Keir Giles
ARRSE Rating
5 Mushroom Heads
Russia and Russian State behaviour tends to puzzle observers in the West, be they policy makers, academics or the general populace. This book lucidly explains the reasons behind both this behaviour and the consequent befuddlement; as well as offering a way forward in dealing with Moscow. It is a concise, accessible, well written and structured exposé of what I like to call the “Muscovite Mindset”. Although ostensibly an academic publication, the style and prose easily lends itself to the average layman with an interest in the subject.

We are predisposed to assess people (and peoples) by our own standards. This is even more so, when such people resemble us and are our neighbours. The author explains why this is a fundamental error in judgement in relation to Russia. He shows us just how much Russian thought processes and viewpoints differ from ours; why they do so and what should be done to avoid mutual misunderstanding.

It has been recent accepted wisdom by many in the West that the Russians are just like us, but have been cruelly deviated by the excesses of a Communist dictatorship and that the fall of this regime was supposed to enable Russia to rejoin “the geopolitical mainstream”. This is not so, the Russian historical experience is substantially different from that of the rest of Europe and it has influenced the development of its view of the world to diverge considerably from what we regard as “normal”.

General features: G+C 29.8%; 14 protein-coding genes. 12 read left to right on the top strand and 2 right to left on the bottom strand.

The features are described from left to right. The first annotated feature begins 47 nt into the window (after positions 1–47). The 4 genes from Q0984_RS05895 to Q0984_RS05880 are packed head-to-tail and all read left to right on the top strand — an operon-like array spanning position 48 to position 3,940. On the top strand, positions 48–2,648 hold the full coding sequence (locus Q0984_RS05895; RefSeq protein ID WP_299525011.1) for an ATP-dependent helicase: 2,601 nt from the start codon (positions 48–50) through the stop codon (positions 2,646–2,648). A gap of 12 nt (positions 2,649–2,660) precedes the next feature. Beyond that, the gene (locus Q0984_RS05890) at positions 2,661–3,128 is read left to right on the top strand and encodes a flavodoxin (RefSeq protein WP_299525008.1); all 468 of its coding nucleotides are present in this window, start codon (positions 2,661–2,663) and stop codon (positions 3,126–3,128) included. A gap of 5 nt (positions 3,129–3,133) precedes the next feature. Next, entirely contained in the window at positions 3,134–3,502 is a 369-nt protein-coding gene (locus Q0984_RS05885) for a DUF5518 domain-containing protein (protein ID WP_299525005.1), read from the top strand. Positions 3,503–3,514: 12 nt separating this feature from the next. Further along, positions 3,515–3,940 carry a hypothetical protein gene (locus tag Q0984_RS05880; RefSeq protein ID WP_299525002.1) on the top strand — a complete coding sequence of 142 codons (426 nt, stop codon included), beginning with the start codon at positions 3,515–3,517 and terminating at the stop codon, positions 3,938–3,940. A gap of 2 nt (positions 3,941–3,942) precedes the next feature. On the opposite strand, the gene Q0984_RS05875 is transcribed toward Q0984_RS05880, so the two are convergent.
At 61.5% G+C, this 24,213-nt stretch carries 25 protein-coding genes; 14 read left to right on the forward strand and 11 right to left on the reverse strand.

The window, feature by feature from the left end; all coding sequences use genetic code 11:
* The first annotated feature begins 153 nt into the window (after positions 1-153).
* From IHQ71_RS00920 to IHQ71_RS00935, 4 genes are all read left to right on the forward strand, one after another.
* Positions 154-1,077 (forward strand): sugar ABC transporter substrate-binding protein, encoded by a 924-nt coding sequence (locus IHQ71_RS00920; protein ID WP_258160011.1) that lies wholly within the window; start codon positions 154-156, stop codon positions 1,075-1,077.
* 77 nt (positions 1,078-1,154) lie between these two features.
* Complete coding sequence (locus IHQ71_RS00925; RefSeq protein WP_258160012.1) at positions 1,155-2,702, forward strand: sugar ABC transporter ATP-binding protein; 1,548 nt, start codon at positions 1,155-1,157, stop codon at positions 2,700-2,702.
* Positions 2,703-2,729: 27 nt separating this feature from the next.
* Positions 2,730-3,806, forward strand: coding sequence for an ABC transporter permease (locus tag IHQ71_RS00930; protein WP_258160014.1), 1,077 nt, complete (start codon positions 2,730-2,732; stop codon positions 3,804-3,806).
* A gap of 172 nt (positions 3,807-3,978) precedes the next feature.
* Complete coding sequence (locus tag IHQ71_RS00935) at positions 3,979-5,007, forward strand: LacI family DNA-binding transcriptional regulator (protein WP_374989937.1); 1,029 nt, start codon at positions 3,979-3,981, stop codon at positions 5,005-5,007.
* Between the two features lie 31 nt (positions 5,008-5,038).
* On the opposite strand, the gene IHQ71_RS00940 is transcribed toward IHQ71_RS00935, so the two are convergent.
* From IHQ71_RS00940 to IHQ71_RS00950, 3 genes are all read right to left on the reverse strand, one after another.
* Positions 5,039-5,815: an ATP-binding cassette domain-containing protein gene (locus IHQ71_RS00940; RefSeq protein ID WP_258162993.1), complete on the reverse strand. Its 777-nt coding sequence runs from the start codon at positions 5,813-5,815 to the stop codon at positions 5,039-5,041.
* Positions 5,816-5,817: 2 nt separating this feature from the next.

Russia has shown a steady continuity of internal and external political behaviour since the development of the early Muscovite State under the tutelage of the Mongol Horde, which then aggressively expanded into the Tsardom of all the Russias by devouring the other Russian principalities. The USSR continued and extended well-established Tsarist methods of internal control and external relations as does its current successor state. Nomenclature may change, but the mental processes underpinning the organisation of the state, the relationship of the ruled to the rulers and the view of the outside world from the Kremlin have essentially remained the same.

Despite any international laws, the “Muscovite Mindset” is still prevalent. A belief that there is a constant state of conflict between Russia and other nations. So because (as it believes) Russia is constantly under attack, it must defend itself and is thus entitled to use any method that it assesses it can gain by. This mindset also predisposes that it is a rational and naturally prevalent state of thought and that any entity which does not apply such policies will be consumed by those who do. It is a “dog eat dog” world and Moscow will do anything to come out as “top dog”.

This book is a great introduction to understanding the mentality of Russia and is highly recommended to all those who have any sort of dealings with Russia and the Russians.

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